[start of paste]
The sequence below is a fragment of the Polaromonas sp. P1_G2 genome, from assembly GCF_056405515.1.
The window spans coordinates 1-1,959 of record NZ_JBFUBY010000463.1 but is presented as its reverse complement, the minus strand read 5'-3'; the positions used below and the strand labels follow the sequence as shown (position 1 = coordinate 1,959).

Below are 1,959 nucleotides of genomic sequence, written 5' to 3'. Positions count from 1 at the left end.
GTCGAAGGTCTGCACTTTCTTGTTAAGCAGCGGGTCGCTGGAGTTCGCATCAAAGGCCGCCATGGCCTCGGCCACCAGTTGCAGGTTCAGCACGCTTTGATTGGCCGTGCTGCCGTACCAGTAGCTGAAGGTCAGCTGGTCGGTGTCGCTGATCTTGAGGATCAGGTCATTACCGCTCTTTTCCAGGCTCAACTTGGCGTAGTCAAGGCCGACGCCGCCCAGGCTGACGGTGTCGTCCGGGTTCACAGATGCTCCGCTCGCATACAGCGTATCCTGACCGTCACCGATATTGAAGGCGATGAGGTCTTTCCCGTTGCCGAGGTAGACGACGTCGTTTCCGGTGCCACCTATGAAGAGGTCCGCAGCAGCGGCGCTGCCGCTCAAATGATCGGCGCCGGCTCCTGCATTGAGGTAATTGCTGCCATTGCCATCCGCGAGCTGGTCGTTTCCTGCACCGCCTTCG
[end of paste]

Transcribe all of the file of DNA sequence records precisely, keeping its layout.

The sequence below is a fragment of the Polaromonas sp. P1_G2 genome, from assembly GCF_056405515.1.
The window spans coordinates 1-1,959 of record NZ_JBFUBY010000463.1 but is presented as its reverse complement, the minus strand read 5'-3'; the positions used below and the strand labels follow the sequence as shown (position 1 = coordinate 1,959).

Below are 1,959 nucleotides of genomic sequence, written 5' to 3'. Positions count from 1 at the left end.
GTCGAAGGTCTGCACTTTCTTGTTAAGCAGCGGGTCGCTGGAGTTCGCATCAAAGGCCGCCATGGCCTCGGCCACCAGTTGCAGGTTCAGCACGCTTTGATTGGCCGTGCTGCCGTACCAGTAGCTGAAGGTCAGCTGGTCGGTGTCGCTGATCTTGAGGATCAGGTCATTACCGCTCTTTTCCAGGCTCAACTTGGCGTAGTCAAGGCCGACGCCGCCCAGGCTGACGGTGTCGTCCGGGTTCACAGATGCTCCGCTCGCATACAGCGTATCCTGACCGTCACCGATATTGAAGGCGATGAGGTCTTTCCCGTTGCCGAGGTAGACGACGTCGTTTCCGGTGCCACCTATGAAGAGGTCCGCAGCAGCGGCGCTGCCGCTCAAATGATCGGCGCCGGCTCCTGCATTGAGGTAATTGCTGCCATTGCCATCCGCGAGCTGGTCGTTTCCTGCACCGCCTTCG